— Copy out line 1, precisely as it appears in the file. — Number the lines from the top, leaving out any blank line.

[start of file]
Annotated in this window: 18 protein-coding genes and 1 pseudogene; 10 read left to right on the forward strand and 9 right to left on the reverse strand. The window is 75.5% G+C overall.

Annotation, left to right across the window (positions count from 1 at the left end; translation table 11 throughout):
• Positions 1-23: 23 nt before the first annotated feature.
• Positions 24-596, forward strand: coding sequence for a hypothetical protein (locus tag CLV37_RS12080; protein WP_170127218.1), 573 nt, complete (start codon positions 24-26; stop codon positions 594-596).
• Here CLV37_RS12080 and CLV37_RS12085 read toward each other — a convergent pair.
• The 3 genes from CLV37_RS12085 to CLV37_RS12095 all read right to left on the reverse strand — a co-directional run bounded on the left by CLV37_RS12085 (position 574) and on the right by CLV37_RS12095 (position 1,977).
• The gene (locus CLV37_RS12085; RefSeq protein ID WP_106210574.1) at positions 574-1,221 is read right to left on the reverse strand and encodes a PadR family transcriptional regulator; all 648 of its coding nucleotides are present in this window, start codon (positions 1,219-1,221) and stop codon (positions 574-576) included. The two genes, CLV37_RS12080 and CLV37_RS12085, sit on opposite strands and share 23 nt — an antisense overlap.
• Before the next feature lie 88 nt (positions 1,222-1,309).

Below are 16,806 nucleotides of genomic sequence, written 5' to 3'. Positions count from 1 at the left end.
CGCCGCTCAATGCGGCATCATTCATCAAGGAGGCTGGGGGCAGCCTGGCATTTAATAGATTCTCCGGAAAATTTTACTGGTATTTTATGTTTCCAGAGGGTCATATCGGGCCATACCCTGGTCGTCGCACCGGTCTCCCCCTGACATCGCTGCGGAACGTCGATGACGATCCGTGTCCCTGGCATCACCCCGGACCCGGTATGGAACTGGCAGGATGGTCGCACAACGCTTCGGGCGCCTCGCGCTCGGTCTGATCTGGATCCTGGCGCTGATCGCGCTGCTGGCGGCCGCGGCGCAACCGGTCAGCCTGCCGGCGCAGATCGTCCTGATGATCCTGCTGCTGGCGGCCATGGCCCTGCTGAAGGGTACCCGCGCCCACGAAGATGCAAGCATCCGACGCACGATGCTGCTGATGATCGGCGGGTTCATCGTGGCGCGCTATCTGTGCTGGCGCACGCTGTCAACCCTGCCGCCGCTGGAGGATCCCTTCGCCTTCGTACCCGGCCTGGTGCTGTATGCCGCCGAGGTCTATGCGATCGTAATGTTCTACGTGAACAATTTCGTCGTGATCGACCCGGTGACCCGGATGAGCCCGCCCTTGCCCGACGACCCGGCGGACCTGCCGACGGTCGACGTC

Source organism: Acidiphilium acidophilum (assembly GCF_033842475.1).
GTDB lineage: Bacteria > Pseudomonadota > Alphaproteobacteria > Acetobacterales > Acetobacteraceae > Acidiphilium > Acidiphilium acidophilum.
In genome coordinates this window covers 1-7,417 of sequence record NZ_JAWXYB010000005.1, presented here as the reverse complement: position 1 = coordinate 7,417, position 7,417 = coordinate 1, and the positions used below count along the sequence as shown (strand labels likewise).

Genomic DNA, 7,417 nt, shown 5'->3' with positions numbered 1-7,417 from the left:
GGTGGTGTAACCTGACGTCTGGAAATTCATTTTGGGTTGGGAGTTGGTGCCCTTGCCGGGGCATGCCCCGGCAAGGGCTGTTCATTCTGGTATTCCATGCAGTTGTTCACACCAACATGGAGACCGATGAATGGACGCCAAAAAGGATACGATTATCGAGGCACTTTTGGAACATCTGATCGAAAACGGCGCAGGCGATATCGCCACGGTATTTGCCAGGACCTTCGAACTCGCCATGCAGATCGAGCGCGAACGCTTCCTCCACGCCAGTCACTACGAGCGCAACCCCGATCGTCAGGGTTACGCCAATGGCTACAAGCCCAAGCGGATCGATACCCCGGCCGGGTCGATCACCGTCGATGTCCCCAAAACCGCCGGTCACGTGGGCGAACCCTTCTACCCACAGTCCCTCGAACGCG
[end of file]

Annotated in this window: 18 protein-coding genes and 1 pseudogene; 10 read left to right on the forward strand and 9 right to left on the reverse strand. The window is 75.5% G+C overall.